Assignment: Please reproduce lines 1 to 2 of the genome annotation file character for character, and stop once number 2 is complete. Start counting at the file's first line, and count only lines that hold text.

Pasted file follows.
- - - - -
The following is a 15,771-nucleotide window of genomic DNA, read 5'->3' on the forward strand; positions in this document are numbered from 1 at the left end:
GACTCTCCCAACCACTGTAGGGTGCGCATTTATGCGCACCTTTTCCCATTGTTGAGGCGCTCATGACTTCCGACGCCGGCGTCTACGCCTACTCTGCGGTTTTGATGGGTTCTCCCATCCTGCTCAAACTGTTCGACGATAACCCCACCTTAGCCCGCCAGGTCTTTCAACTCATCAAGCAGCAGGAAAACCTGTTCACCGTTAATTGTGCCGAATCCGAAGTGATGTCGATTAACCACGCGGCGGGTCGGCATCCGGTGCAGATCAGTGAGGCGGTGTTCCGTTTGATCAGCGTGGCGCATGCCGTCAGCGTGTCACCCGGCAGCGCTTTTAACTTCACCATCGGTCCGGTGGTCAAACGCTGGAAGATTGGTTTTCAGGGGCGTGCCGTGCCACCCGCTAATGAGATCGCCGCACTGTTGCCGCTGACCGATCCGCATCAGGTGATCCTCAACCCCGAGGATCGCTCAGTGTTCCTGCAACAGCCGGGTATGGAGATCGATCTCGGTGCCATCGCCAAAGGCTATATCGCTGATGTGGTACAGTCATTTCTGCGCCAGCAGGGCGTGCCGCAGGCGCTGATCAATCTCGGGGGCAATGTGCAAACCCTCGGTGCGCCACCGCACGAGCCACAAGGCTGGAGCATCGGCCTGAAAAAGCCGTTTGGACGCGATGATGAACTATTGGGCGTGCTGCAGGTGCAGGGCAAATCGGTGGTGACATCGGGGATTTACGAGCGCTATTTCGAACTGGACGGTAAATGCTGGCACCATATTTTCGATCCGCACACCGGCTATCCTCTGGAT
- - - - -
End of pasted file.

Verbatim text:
The following is a 15,771-nucleotide window of genomic DNA, read 5'->3' on the forward strand; positions in this document are numbered from 1 at the left end:
GACTCTCCCAACCACTGTAGGGTGCGCATTTATGCGCACCTTTTCCCATTGTTGAGGCGCTCATGACTTCCGACGCCGGCGTCTACGCCTACTCTGCGGTTTTGATGGGTTCTCCCATCCTGCTCAAACTGTTCGACGATAACCCCACCTTAGCCCGCCAGGTCTTTCAACTCATCAAGCAGCAGGAAAACCTGTTCACCGTTAATTGTGCCGAATCCGAAGTGATGTCGATTAACCACGCGGCGGGTCGGCATCCGGTGCAGATCAGTGAGGCGGTGTTCCGTTTGATCAGCGTGGCGCATGCCGTCAGCGTGTCACCCGGCAGCGCTTTTAACTTCACCATCGGTCCGGTGGTCAAACGCTGGAAGATTGGTTTTCAGGGGCGTGCCGTGCCACCCGCTAATGAGATCGCCGCACTGTTGCCGCTGACCGATCCGCATCAGGTGATCCTCAACCCCGAGGATCGCTCAGTGTTCCTGCAACAGCCGGGTATGGAGATCGATCTCGGTGCCATCGCCAAAGGCTATATCGCTGATGTGGTACAGTCATTTCTGCGCCAGCAGGGCGTGCCGCAGGCGCTGATCAATCTCGGGGGCAATGTGCAAACCCTCGGTGCGCCACCGCACGAGCCACAAGGCTGGAGCATCGGCCTGAAAAAGCCGTTTGGACGCGATGATGAACTATTGGGCGTGCTGCAGGTGCAGGGCAAATCGGTGGTGACATCGGGGATTTACGAGCGCTATTTCGAACTGGACGGTAAATGCTGGCACCATATTTTCGATCCGCACACCGGCTATCCTCTGGAT